From these early congressional statements and the development of section 1031, courts came to understand that “Congress was primarily concerned with the inequity, in the case of an exchange, of forcing a taxpayer to recognize a paper gain which was still tied up in a continuing investment of the same sort.”3 Thus, the purpose of section 1031 is to provide nonrecognition for transactions that result in a continuing investment of the same sort. As the discussion above between La Guardia and Green illustrates, the continuation of investment prohibits even the momentary access to exchange proceeds.
Section 1031 nonrecognition applies to transfers of property held for productive use in a trade or business or for investment in exchange for like-kind property to be held for productive use in a trade or business or for investment.4 Three fundamental requirements derive from this general rule: (1) the exchange requirement; (2) the like-kind requirement; and (3) the holding and use requirement. Section 1031 also denied section 1031 nonrecognition to gain from exchanges of specified disqualified assets, including property held primarily for sale, evidences of indebtedness, and interests in partnerships (the qualified-asset requirement).5 Section 1031(a)(1) provides that no gain or loss is recognized on that transaction. My opinion is based primarily on these four requirements of section 1031: (1) the exchange requirement; (2) the like-kind requirement; (3) the holding and use requirement; and (4) the qualified-asset requirement. The analysis begins with the like-kind and qualified-asset requirements.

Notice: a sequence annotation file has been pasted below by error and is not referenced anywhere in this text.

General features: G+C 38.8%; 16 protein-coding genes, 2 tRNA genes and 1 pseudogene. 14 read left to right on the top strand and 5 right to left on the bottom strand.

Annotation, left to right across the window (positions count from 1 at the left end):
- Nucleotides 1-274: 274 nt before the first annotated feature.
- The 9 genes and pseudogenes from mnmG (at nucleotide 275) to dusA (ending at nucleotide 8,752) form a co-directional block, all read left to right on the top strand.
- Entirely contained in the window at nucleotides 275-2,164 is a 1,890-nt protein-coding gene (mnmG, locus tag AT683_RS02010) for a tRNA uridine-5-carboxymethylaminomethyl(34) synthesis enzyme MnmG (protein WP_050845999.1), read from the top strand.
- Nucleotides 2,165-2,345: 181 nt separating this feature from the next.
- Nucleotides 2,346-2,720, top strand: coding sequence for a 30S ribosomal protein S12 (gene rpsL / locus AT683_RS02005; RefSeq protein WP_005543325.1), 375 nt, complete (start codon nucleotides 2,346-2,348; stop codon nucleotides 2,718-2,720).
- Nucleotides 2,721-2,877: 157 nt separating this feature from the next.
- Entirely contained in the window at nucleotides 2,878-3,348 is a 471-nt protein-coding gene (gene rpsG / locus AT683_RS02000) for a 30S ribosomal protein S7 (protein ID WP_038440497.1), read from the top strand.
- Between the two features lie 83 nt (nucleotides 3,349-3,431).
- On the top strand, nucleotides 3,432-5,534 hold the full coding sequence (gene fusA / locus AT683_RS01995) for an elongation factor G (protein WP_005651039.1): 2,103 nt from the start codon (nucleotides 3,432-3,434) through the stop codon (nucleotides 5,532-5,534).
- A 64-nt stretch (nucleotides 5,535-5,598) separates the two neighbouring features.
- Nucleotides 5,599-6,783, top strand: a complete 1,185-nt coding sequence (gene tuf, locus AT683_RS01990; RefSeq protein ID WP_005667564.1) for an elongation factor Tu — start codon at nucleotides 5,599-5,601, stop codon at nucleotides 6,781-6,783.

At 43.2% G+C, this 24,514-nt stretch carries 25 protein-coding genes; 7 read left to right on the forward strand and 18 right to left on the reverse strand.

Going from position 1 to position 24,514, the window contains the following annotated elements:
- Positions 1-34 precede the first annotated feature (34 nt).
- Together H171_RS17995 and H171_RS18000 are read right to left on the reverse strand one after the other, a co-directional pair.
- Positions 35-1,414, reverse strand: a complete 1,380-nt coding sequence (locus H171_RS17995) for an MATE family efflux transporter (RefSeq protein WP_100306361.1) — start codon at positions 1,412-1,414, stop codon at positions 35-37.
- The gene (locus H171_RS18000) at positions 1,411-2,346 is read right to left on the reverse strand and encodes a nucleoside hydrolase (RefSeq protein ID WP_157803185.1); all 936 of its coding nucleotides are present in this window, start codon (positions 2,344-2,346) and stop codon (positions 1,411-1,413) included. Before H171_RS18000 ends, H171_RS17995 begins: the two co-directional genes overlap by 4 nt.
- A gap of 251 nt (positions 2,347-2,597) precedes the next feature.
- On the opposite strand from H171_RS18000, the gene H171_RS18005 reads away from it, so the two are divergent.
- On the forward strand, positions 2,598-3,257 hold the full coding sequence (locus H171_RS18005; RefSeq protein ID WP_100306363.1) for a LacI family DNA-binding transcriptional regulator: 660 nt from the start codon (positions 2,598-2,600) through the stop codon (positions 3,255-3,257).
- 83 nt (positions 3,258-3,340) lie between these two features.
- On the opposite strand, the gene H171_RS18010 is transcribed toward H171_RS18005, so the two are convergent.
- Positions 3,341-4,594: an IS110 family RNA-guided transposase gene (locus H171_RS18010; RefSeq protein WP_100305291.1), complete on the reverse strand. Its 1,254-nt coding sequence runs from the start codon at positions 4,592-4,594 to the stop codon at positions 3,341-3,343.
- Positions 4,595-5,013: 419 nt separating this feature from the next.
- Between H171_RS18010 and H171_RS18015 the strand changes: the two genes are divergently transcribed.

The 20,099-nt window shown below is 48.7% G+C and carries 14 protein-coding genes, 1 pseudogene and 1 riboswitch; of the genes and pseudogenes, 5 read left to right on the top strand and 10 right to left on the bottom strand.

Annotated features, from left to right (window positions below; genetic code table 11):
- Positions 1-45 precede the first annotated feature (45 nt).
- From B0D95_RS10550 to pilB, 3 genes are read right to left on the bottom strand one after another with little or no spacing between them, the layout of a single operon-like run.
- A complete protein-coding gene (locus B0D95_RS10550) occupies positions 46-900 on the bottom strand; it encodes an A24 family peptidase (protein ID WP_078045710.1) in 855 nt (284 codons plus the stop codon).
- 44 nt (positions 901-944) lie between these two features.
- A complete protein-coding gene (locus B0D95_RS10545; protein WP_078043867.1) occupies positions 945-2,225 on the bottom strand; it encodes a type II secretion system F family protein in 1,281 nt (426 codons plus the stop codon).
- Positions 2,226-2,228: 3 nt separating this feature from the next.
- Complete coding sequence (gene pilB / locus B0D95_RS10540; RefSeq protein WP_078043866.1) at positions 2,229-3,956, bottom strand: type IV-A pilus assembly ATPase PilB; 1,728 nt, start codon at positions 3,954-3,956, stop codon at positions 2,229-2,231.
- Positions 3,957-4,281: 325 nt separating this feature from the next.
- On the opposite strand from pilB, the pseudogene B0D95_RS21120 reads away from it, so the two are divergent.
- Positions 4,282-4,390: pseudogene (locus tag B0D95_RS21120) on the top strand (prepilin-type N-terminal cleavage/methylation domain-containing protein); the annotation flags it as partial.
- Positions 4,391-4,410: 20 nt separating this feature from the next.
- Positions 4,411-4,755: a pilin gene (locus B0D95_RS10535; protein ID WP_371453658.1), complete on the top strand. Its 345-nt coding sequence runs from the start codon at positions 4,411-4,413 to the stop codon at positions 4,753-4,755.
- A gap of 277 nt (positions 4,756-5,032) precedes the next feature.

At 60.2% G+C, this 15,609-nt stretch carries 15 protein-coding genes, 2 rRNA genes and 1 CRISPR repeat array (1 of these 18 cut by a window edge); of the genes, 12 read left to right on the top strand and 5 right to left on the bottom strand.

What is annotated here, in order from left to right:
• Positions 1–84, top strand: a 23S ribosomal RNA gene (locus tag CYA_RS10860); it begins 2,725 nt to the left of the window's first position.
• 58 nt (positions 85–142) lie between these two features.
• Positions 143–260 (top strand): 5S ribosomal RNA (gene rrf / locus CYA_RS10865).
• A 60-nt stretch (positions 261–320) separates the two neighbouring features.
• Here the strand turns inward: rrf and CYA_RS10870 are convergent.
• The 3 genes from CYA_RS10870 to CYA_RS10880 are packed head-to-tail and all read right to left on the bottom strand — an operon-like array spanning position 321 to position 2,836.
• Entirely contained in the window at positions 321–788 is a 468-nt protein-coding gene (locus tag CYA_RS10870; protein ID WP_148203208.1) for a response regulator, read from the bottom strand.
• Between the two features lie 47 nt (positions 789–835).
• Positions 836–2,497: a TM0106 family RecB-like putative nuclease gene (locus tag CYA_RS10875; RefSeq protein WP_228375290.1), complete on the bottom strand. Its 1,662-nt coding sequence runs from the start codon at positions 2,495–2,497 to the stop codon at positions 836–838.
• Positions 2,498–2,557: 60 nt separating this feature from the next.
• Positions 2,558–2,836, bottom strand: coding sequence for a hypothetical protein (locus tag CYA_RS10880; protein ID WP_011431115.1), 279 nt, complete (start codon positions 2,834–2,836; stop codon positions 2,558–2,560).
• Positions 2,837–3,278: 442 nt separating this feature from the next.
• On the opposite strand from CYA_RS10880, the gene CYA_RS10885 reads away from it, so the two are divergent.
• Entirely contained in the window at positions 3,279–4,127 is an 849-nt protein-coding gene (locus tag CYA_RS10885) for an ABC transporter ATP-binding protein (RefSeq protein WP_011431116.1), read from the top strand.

A. Like-Kind and Qualified-Asset Requirements
The like-kind requirement and the qualified-asset requirement often serve as two sides of the same coin. Some property on the list of disqualified assets, including an interest in a partnership and evidence of indebtedness,6 most likely would not be like-kind to the real property. The qualified-asset requirement precludes from section 1031 treatment property held primarily for sale,7 securities or evidences of indebtedness or interest,8 and interests in partnerships.9 A central question of every purported TIC interest that is part of an intended section 1031 exchange is whether it is a TIC interest or an interest in a partnership for federal income tax purposes.
If a co-owner has a fixed-price put option exercisable against another co-owner or the arrangement’s manager, the co-ownership arrangement of commercial or residential real property is not a TIC and is either a tax partnership or a financing arrangement.10
1. TIC or tax partnership?